Loran Smith: Masters Sunday

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Loran Smith: Masters Sunday

Loran Smith
Loran Smith

AUGUSTA – We have come this far with the conclusion that the Masters will come to a conclusion today.  Maybe there are cynics who would say, “Don’t bet on it.”

April is not the best month for weather in our part of the country for sports competitions, but when it is favorable, does it not bring about the best scenes imaginable?





If you are one of those who got wet on the weekend, reminiscing won’t be as stimulating as it is for the ole timers who basked in the balminess of yesteryear which seemed to be a staple of the past.

It is not the Augusta National Golf Club’s fault that the weather patterns have changed all over the world.  Maybe the down-home folk, living on the rural paths of Tobacco Road almost within shouting distance of the club, have it right when they might suggest we put the rocks back on the moon.

All I know is that it is warmer in Northern Europe in July that it was in 1978 when I began making a summer trip over to Scotland for the British Open.  





In the beginning of those summer trips, I took thermal underwear, several sweaters and raingear.  The rain, which often came about, was soft and seemed to evaporate quickly.  It was fun to bundle up and follow the action on foot even though the BBC showcased the tournament on television everywhere, including the press tent and on the grounds.

Jack Nicklaus had bad luck with his Memorial tournament in May for years and lobbied the tour into pushing his tournament dates deeper into the schedule.   There is nothing prettier that a pretty day at Pebble Beach but there are times at the Crosby when you see more stocking caps than you do sunglasses.

In those sunny Sundays of the past, those with Masters clubhouse badges gathered to the east of the Big Oak and brought about an old home week atmosphere—no finer setting for a noonday meal.

You may see more than a celebrity or two at Augusta.  I recall over the years that players who missed the cut or finished early on Sunday often followed the leaders.  One year down among the pines at No. 11, I saw a spectator with his hat pulled low on his forehead.  As he headed up for a closer look at the 12th hole, he spoke a cheerful, “Hello.”  It was Bing Crosby.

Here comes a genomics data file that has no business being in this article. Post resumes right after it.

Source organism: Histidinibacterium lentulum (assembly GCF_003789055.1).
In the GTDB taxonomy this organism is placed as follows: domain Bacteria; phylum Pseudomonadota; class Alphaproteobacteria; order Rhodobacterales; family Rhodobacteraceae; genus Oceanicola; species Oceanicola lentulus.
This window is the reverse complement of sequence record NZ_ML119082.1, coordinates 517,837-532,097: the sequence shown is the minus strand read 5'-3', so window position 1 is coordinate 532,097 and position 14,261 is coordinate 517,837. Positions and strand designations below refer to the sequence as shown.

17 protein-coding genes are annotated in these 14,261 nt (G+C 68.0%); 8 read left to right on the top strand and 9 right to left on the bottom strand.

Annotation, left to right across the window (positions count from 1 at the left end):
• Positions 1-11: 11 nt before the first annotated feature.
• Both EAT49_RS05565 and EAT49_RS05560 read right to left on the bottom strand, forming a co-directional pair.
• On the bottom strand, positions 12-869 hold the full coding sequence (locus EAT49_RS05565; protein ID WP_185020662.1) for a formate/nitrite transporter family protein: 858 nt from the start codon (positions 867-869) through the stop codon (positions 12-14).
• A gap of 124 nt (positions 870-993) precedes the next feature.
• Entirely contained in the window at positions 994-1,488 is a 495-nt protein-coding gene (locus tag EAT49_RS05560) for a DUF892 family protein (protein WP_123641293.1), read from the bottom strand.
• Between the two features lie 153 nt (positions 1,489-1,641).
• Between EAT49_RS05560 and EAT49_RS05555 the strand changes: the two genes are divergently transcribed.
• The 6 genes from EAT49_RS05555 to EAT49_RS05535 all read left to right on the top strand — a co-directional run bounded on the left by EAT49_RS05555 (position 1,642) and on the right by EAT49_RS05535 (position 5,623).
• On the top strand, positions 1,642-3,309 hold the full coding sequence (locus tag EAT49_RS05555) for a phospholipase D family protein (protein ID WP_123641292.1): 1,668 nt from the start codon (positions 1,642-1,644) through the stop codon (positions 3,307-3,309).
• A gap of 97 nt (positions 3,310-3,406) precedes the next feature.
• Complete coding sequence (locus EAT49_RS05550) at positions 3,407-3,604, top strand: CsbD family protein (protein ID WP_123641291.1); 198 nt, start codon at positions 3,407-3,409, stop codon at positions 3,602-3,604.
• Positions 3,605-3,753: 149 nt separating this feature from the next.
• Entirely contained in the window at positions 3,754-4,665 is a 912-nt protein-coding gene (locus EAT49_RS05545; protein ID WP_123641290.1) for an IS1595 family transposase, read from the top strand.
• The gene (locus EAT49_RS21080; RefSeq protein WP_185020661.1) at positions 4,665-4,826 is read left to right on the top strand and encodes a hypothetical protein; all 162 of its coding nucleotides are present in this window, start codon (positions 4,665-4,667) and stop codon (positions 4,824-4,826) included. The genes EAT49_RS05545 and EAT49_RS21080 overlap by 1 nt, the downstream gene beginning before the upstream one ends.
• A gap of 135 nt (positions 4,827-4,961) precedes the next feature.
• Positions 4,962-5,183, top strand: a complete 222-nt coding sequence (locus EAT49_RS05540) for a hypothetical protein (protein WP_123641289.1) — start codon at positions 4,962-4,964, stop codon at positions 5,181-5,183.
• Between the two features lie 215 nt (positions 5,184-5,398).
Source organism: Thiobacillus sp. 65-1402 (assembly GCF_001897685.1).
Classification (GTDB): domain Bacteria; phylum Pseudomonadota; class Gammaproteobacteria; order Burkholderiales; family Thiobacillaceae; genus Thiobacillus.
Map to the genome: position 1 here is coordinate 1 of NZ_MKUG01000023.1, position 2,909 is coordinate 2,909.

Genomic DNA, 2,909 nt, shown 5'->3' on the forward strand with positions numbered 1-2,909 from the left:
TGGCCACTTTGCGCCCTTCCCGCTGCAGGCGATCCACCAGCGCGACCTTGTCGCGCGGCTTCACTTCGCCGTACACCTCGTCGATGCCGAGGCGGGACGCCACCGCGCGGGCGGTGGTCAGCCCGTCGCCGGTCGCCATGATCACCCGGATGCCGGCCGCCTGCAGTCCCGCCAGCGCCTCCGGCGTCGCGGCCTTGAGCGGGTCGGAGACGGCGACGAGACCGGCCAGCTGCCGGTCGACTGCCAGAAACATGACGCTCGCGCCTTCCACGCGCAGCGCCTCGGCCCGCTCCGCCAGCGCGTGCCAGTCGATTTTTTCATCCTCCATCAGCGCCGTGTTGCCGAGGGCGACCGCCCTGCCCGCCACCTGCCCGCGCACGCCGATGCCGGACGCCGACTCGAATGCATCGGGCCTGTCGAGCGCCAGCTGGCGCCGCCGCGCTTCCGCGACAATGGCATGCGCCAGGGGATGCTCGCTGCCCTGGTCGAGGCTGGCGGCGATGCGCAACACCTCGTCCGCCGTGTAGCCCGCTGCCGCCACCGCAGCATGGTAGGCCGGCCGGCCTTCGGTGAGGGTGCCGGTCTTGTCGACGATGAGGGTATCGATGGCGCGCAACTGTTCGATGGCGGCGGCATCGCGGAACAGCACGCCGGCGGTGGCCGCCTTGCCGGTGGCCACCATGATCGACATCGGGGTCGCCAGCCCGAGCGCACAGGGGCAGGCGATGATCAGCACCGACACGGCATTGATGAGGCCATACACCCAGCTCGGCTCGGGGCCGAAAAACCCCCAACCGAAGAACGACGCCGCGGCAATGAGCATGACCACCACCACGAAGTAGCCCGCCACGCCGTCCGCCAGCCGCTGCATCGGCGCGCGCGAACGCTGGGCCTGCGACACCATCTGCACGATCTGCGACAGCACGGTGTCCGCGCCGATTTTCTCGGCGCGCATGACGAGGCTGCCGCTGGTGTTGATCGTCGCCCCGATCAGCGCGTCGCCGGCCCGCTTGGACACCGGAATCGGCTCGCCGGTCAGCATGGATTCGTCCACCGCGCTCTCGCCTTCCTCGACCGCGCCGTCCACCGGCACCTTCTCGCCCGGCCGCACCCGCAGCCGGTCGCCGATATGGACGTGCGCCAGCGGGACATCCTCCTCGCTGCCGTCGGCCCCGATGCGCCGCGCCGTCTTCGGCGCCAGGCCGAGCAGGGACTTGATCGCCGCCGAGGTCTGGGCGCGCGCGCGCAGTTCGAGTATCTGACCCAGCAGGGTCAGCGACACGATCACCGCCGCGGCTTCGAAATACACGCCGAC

Through a friend at Coca-Cola, I was introduced to the Governor of South Dakota and became his dinner host at the Pinnacle Club in Augusta for a couple of evenings for a couple of years.  He was staying at a budget motel, and I ventured that we could find an upgrade in accommodations.   “All we need is a place to shower and dress,” he said, making one aware that some politicians do possess humility.

The Governor’s modesty and humility can be found today with Verne Lundquist who has become the “Old Man River,” of the broadcast set.  A latter-day Henry Longhurst, perhaps.  He just keeps rolling along.

His calls such as Nicklaus’ putt in 1986 and Tiger Woods chip in at the 16th hole in 2005 have been rated two of the greatest calls in golf television.  He would never bring that up, which is one of the reasons why he is so beloved across the country.  He is never about himself.

He is not sure how much longer he will be coming back, putting it in this perspective, “As long as I am able.”  That golden voice is as strong as ever and his story telling gains momentum with each passing year.

On the eve of the tournament he enjoyed dinner with members Bill Griffin, a native of nearby Rutledge, and Lynn Swann, the Southern California and Pittsburgh Steeler star, who now makes his home at Lake Oconee.  

One of Verne’s favorite events has always been the Georgia-Florida game in Jacksonville.  Now he has been able to enjoy the game as a fan, owing to the hospitality of longtime Bulldog supporter, Vernon Brinson, past President, and Chairman, of the Sugar Bowl.

Augusta to him is a golfing sanctuary, and he has enjoyed high moments from the tower, but he has never taken his good fortune for granted.  

“Georgia means a lot to me,” he said at dinner on Tuesday.  “My goodness who couldn’t be uplifted by anything involving the Masters, and there is no greater place to be in the fall than a Saturday afternoon between the hedges in Athens.”

It is safe to say, Georgia is always on Verne Lundquist’s mind.





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Greg is closing in on 15 years writing about and photographing UGA sports. While often wrong and/or out of focus, it has been a long, strange trip full of fun and new friends.